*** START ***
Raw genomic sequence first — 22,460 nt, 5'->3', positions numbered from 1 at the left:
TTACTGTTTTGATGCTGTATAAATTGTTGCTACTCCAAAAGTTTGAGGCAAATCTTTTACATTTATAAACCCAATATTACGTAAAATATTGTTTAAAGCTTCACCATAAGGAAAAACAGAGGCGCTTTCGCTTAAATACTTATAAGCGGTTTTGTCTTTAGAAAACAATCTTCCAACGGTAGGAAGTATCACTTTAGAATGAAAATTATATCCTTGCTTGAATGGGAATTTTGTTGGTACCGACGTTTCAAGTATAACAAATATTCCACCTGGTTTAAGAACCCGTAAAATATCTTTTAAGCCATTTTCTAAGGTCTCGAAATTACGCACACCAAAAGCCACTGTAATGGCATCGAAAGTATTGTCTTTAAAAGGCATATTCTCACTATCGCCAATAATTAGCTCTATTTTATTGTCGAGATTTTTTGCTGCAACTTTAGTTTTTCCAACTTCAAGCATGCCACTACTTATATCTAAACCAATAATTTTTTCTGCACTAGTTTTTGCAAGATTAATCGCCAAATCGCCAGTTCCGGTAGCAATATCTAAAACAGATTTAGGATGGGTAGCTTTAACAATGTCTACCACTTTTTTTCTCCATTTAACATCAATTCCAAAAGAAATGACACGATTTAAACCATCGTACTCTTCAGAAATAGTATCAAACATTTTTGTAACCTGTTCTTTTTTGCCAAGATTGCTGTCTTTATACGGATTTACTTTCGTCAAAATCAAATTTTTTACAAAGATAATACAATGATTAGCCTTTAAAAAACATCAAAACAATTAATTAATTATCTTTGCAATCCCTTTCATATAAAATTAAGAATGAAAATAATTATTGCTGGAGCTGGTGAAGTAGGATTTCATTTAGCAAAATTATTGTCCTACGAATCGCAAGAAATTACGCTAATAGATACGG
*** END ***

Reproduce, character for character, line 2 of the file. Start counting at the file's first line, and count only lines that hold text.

TTACTGTTTTGATGCTGTATAAATTGTTGCTACTCCAAAAGTTTGAGGCAAATCTTTTACATTTATAAACCCAATATTACGTAAAATATTGTTTAAAGCTTCACCATAAGGAAAAACAGAGGCGCTTTCGCTTAAATACTTATAAGCGGTTTTGTCTTTAGAAAACAATCTTCCAACGGTAGGAAGTATCACTTTAGAATGAAAATTATATCCTTGCTTGAATGGGAATTTTGTTGGTACCGACGTTTCAAGTATAACAAATATTCCACCTGGTTTAAGAACCCGTAAAATATCTTTTAAGCCATTTTCTAAGGTCTCGAAATTACGCACACCAAAAGCCACTGTAATGGCATCGAAAGTATTGTCTTTAAAAGGCATATTCTCACTATCGCCAATAATTAGCTCTATTTTATTGTCGAGATTTTTTGCTGCAACTTTAGTTTTTCCAACTTCAAGCATGCCACTACTTATATCTAAACCAATAATTTTTTCTGCACTAGTTTTTGCAAGATTAATCGCCAAATCGCCAGTTCCGGTAGCAATATCTAAAACAGATTTAGGATGGGTAGCTTTAACAATGTCTACCACTTTTTTTCTCCATTTAACATCAATTCCAAAAGAAATGACACGATTTAAACCATCGTACTCTTCAGAAATAGTATCAAACATTTTTGTAACCTGTTCTTTTTTGCCAAGATTGCTGTCTTTATACGGATTTACTTTCGTCAAAATCAAATTTTTTACAAAGATAATACAATGATTAGCCTTTAAAAAACATCAAAACAATTAATTAATTATCTTTGCAATCCCTTTCATATAAAATTAAGAATGAAAATAATTATTGCTGGAGCTGGTGAAGTAGGATTTCATTTAGCAAAATTATTGTCCTACGAATCGCAAGAAATTACGCTAATAGATACGG